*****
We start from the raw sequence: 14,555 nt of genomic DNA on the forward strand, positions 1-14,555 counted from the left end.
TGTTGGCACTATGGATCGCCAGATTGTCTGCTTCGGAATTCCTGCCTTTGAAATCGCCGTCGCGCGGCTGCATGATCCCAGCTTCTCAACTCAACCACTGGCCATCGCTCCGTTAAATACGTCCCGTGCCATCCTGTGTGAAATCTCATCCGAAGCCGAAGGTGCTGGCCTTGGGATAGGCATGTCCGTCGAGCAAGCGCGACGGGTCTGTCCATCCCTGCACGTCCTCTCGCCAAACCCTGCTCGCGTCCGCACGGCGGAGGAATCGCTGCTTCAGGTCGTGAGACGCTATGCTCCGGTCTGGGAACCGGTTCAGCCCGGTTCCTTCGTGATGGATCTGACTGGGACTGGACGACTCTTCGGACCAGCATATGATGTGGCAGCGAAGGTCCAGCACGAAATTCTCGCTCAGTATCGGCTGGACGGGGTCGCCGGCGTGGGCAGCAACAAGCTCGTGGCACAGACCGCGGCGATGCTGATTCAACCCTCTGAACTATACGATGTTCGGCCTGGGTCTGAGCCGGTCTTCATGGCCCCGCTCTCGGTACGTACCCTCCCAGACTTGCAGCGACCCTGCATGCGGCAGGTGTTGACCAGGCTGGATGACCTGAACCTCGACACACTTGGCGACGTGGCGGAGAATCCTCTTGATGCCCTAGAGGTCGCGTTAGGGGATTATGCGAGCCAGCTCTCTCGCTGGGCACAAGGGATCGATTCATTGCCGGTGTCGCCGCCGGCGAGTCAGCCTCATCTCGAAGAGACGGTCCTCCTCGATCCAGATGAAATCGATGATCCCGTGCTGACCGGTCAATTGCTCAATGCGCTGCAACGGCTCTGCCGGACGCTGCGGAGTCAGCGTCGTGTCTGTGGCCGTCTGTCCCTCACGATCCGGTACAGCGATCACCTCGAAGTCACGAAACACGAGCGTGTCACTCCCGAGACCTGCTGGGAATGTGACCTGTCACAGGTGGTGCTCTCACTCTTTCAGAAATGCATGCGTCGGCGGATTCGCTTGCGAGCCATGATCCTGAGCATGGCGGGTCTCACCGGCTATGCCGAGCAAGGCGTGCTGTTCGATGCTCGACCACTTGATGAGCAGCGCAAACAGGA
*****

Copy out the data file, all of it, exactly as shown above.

We start from the raw sequence: 14,555 nt of genomic DNA on the forward strand, positions 1-14,555 counted from the left end.
TGTTGGCACTATGGATCGCCAGATTGTCTGCTTCGGAATTCCTGCCTTTGAAATCGCCGTCGCGCGGCTGCATGATCCCAGCTTCTCAACTCAACCACTGGCCATCGCTCCGTTAAATACGTCCCGTGCCATCCTGTGTGAAATCTCATCCGAAGCCGAAGGTGCTGGCCTTGGGATAGGCATGTCCGTCGAGCAAGCGCGACGGGTCTGTCCATCCCTGCACGTCCTCTCGCCAAACCCTGCTCGCGTCCGCACGGCGGAGGAATCGCTGCTTCAGGTCGTGAGACGCTATGCTCCGGTCTGGGAACCGGTTCAGCCCGGTTCCTTCGTGATGGATCTGACTGGGACTGGACGACTCTTCGGACCAGCATATGATGTGGCAGCGAAGGTCCAGCACGAAATTCTCGCTCAGTATCGGCTGGACGGGGTCGCCGGCGTGGGCAGCAACAAGCTCGTGGCACAGACCGCGGCGATGCTGATTCAACCCTCTGAACTATACGATGTTCGGCCTGGGTCTGAGCCGGTCTTCATGGCCCCGCTCTCGGTACGTACCCTCCCAGACTTGCAGCGACCCTGCATGCGGCAGGTGTTGACCAGGCTGGATGACCTGAACCTCGACACACTTGGCGACGTGGCGGAGAATCCTCTTGATGCCCTAGAGGTCGCGTTAGGGGATTATGCGAGCCAGCTCTCTCGCTGGGCACAAGGGATCGATTCATTGCCGGTGTCGCCGCCGGCGAGTCAGCCTCATCTCGAAGAGACGGTCCTCCTCGATCCAGATGAAATCGATGATCCCGTGCTGACCGGTCAATTGCTCAATGCGCTGCAACGGCTCTGCCGGACGCTGCGGAGTCAGCGTCGTGTCTGTGGCCGTCTGTCCCTCACGATCCGGTACAGCGATCACCTCGAAGTCACGAAACACGAGCGTGTCACTCCCGAGACCTGCTGGGAATGTGACCTGTCACAGGTGGTGCTCTCACTCTTTCAGAAATGCATGCGTCGGCGGATTCGCTTGCGAGCCATGATCCTGAGCATGGCGGGTCTCACCGGCTATGCCGAGCAAGGCGTGCTGTTCGATGCTCGACCACTTGATGAGCAGCGCAAACAGGA